RIP Coba

Merry Christmas. The holidays are sometimes hard for people. I don’t normally get depressed around the holidays. This year, I did. I failed. I did everything I could. I caught up by writing back logs for this year, but I didn’t write about this. A confidence crusher. A mistake.

Project K9 Heather Rose CobaI got a call from a guy who got my number from a friend of a guy who adopted a dog from me a few months previously. Yeah, I know. Complicated. Anyway, he called me to surrender a puppy to me. A little black and white pitbull puppy. I took him in and realized shortly after I began training this kid that there were serious problems. He would seem perfectly fine, playing with other dogs, and then would escalate and try to latch on and attack the other dog he was playing with. If you gave him any sort of correction, he would redirect on you. That’s not all though. Even when I kept him calm and below his threshold, he couldn’t handle pressure from the leash, so no way was I going to use spatial pressure on this dog. He was responsive to the whip… when he wasn’t redirecting on it and trying to attack it. Same with the pet convincer. This guy was 3 months old when I got him.

Those are the more serious behaviors. He didn’t have a name, so I gave him one. Coba. Like the steps of Coba in Mexico. I had gone to Cancun earlier in the year, and the ruins of Coba resonated with me. I named him Coba because I wanted to climb to the top with this dog and find him a good home. I tried. I really did. He also had some minor behaviors as well. Like jumping, barking at you for attention, pulling on the leash, barking in the kennel, destroying crates, and a super fun one: eating other dogs’ shit. And then throwing it up and eating it again. Nice, huh?

So, I started him on the strict boot camp, working with him 3-5x a day on socialization, obedience, leash work, calm state of mind, tie back training, place, perception modification, pressure/release, ecollar, halti work (he tried to eat me), prong collar work, treadmill (again, tried to eat me), etc. He would be totally 100% doing wonderful, and then a feeling would change. No warning signs, just a feeling. And he would go after another dog, a toy, or a person. Aggression: Wanting to cause harm. He wanted this. He went from happy go lucky/calm state of mind to snarling, biting, snapping, and baring teeth. I kept at it, working with him, being patient, and waiting until we got to a better state of mind before finishing the session.

A lot of the smaller issues had been improving immensely, and I was hopeful I could get this kid into a home. But I had doubts. For one thing, placing dogs with any MINOR issues can be harder. Let’s add the fact he’s a pitbull on top of that. Oh yeah, and he sometimes tries to bite dogs and people. So.. I was hesitant to place him in a home with other dogs or kids. We’re in Utah. Good luck with that. Oh, I also needed to find someone who was willing to continue bringing him to socials and who would continue doing training. Probably for a long time. Someone who could understand treats and love could not help this kid. He needed much more than that.  Anyway, I was advertising him, but I was thinking about other options. I had to make a decision… I normally adopt fosters out a few days to a month after  they are surrendered to me. This guy, I had for 11 weeks..I needed to do something. Training wasn’t making a difference. He didn’t have a home to go to, I was spending my time working with a dog who wasn’t showing any progress. In the time I worked with him, I could have saved 2-3 other fosters. I’m thinking of all these things, as I continue to stall to make a decision.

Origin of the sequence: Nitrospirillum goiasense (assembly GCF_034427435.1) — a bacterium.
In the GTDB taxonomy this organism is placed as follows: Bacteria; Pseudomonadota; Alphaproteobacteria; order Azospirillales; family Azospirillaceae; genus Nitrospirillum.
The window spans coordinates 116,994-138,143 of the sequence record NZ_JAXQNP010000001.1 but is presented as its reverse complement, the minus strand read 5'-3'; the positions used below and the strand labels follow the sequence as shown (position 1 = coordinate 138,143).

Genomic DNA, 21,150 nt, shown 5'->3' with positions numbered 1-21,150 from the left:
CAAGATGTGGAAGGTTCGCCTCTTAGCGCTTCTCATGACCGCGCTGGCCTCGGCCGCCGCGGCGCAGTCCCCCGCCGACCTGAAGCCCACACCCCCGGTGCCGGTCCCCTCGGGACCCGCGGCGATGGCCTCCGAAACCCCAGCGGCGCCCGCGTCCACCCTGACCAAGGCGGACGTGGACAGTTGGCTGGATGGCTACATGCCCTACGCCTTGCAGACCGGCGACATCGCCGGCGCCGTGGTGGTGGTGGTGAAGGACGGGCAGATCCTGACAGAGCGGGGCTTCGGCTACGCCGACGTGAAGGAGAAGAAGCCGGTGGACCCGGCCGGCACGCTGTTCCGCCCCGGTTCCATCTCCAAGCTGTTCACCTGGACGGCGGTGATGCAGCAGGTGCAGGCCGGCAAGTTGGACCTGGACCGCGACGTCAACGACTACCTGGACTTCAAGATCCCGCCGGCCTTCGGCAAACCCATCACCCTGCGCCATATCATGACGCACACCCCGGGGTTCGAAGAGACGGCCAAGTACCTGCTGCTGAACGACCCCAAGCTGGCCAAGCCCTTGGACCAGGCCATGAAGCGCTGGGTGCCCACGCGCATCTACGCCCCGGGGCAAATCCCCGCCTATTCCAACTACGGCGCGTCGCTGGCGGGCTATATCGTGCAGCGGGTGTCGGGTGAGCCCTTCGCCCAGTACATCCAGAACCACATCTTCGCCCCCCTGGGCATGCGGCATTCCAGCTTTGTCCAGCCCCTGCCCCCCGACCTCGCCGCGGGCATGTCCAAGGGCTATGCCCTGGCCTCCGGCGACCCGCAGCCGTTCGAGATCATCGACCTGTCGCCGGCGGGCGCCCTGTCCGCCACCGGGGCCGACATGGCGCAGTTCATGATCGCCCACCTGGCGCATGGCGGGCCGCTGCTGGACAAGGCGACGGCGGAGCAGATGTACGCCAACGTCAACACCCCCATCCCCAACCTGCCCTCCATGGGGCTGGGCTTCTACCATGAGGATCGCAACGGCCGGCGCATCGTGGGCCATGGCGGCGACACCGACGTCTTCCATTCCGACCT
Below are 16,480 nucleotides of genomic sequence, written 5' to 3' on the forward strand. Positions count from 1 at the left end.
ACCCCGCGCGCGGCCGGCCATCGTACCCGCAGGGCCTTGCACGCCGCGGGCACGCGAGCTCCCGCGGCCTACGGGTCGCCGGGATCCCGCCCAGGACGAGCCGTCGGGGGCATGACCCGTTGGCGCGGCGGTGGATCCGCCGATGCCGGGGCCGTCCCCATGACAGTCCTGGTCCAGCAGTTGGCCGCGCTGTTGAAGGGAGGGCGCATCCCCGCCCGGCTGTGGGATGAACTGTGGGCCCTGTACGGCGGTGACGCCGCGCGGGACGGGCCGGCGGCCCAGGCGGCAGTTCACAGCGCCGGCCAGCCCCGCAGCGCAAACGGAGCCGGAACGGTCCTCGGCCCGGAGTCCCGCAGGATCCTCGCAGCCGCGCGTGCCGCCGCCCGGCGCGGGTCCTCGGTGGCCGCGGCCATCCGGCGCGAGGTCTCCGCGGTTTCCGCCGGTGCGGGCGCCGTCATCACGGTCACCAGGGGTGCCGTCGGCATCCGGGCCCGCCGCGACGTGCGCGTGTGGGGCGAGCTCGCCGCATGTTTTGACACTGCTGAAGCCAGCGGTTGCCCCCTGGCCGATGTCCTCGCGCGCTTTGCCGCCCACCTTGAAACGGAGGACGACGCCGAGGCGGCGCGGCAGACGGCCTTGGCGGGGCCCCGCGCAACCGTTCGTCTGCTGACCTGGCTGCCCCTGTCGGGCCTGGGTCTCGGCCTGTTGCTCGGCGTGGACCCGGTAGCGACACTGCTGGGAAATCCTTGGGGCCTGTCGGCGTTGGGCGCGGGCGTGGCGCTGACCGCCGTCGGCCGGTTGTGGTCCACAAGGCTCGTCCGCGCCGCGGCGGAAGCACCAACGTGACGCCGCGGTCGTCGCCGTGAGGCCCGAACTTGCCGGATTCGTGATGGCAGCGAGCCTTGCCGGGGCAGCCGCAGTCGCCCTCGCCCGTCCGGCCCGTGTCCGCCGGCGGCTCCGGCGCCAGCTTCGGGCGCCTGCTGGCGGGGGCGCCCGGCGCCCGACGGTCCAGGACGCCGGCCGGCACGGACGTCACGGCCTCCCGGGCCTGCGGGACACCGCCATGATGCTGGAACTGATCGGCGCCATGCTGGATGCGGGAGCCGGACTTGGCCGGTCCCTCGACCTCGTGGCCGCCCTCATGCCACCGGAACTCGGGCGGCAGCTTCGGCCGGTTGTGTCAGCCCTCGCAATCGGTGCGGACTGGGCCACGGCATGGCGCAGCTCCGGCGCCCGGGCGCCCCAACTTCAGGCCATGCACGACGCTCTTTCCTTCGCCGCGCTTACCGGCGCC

Project K9 Heather Rose CobaThe final straw was when I was working on a ‘place’ command with him. This is a ‘get on your bed’ equivalent, where you control the space, and teach the dog to calm down without moving from a particular place. This is a psychological exercise. Anyway, he was doing great and laying calmly on the bed. I was ready to release him, so I walked over calmly and kneeled down to give him some calm affection. He had soft, loose body language, and I pet him on the chin and the side of his face. He seemed to be doing well, so I reached down to get the leash and he lunged at me, snapped at my face. I stepped on the leash at the last second, and prevented him from biting my face. He kept snapping and lunging at me, while snarling and baring teeth. I can’t correct at this point, so I just waited him out by applying pressure on the leash while I was standing on it. Eventually, he stopped, and was panting. Worn out from trying to attack me. I waited until I was calm to put him back in the crate. End on a … decent.. note, I guess.

Later, I let dogs out of the kennels like I always do for potty time. I had been working with him for 11 weeks at this point. Never in that time had he ever gone after a smaller dog. Usually it was when they were playing and it got too rough. This day, he grabbed my chihuahua and shook him. I yelled at him, grabbed him, and he let go. But there was no warning before that incident occurred.

I made the call. I decided I could not rehome this dog. I couldn’t surrender him to a shelter or a rescue and be honest with them. They would just put him down. And if that was the case, I would just do it myself. So I made the call. I made the appointment. He was to be put down the day after Christmas. I was on the fence about the decision for so, so long. I know this sometimes happens, but this doesn’t make it any easier.

It was not this dog’s fault. I felt there was something going on in this guy’s head. A mental issue. I don’t believe he deserved to be killed, but in the training world, we see it as a kindness. He wasn’t physically sick, but mentally, his brain had something wrong with it. It never gets easier. Coba was around 6 months when I sent him to the land of eternal dreams. I felt I killed a puppy. But now, I think I saved him.

The feeling of loss, and then the feeling of release. Like a weight was lifted off my shoulders. Then guilt, because I feel better. And then I feel worse because I’m thinking about my feelings, and not mourning the loss of this puppy. I hate this feeling. It hurts. I’m starting to get used to hurt. Seems it’s a recurring theme in my life.